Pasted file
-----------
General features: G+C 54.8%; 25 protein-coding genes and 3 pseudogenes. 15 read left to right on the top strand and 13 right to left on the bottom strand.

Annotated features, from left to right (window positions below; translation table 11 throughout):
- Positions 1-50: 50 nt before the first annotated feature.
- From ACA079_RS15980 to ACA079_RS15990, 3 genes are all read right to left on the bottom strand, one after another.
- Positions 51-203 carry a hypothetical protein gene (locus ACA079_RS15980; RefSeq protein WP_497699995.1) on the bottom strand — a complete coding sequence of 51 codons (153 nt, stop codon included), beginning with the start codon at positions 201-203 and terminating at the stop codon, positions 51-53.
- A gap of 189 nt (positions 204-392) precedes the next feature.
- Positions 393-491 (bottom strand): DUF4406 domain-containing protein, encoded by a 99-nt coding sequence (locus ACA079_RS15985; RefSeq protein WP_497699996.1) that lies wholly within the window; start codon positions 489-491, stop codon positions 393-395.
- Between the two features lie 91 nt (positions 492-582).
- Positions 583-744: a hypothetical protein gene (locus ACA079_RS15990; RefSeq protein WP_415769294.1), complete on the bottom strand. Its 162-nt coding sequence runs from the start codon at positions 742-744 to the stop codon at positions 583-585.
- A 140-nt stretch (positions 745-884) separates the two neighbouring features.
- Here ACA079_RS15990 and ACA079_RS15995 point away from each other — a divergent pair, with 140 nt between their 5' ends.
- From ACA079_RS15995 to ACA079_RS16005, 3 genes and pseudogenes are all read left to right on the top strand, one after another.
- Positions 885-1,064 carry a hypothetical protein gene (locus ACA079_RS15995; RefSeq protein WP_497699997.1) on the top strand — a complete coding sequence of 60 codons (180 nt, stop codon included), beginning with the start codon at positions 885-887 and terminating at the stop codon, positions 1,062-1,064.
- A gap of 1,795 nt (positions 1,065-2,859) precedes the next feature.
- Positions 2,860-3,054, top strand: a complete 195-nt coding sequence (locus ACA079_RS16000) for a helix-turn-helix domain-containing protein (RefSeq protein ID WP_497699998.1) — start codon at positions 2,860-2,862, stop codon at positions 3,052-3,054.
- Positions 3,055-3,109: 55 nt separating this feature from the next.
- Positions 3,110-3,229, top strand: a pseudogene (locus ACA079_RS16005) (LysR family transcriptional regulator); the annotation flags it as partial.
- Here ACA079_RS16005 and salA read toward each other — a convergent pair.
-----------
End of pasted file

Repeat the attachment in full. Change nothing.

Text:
General features: G+C 54.8%; 25 protein-coding genes and 3 pseudogenes. 15 read left to right on the top strand and 13 right to left on the bottom strand.

Annotated features, from left to right (window positions below; translation table 11 throughout):
- Positions 1-50: 50 nt before the first annotated feature.
- From ACA079_RS15980 to ACA079_RS15990, 3 genes are all read right to left on the bottom strand, one after another.
- Positions 51-203 carry a hypothetical protein gene (locus ACA079_RS15980; RefSeq protein WP_497699995.1) on the bottom strand — a complete coding sequence of 51 codons (153 nt, stop codon included), beginning with the start codon at positions 201-203 and terminating at the stop codon, positions 51-53.
- A gap of 189 nt (positions 204-392) precedes the next feature.
- Positions 393-491 (bottom strand): DUF4406 domain-containing protein, encoded by a 99-nt coding sequence (locus ACA079_RS15985; RefSeq protein WP_497699996.1) that lies wholly within the window; start codon positions 489-491, stop codon positions 393-395.
- Between the two features lie 91 nt (positions 492-582).
- Positions 583-744: a hypothetical protein gene (locus ACA079_RS15990; RefSeq protein WP_415769294.1), complete on the bottom strand. Its 162-nt coding sequence runs from the start codon at positions 742-744 to the stop codon at positions 583-585.
- A 140-nt stretch (positions 745-884) separates the two neighbouring features.
- Here ACA079_RS15990 and ACA079_RS15995 point away from each other — a divergent pair, with 140 nt between their 5' ends.
- From ACA079_RS15995 to ACA079_RS16005, 3 genes and pseudogenes are all read left to right on the top strand, one after another.
- Positions 885-1,064 carry a hypothetical protein gene (locus ACA079_RS15995; RefSeq protein WP_497699997.1) on the top strand — a complete coding sequence of 60 codons (180 nt, stop codon included), beginning with the start codon at positions 885-887 and terminating at the stop codon, positions 1,062-1,064.
- A gap of 1,795 nt (positions 1,065-2,859) precedes the next feature.
- Positions 2,860-3,054, top strand: a complete 195-nt coding sequence (locus ACA079_RS16000) for a helix-turn-helix domain-containing protein (RefSeq protein ID WP_497699998.1) — start codon at positions 2,860-2,862, stop codon at positions 3,052-3,054.
- Positions 3,055-3,109: 55 nt separating this feature from the next.
- Positions 3,110-3,229, top strand: a pseudogene (locus ACA079_RS16005) (LysR family transcriptional regulator); the annotation flags it as partial.
- Here ACA079_RS16005 and salA read toward each other — a convergent pair.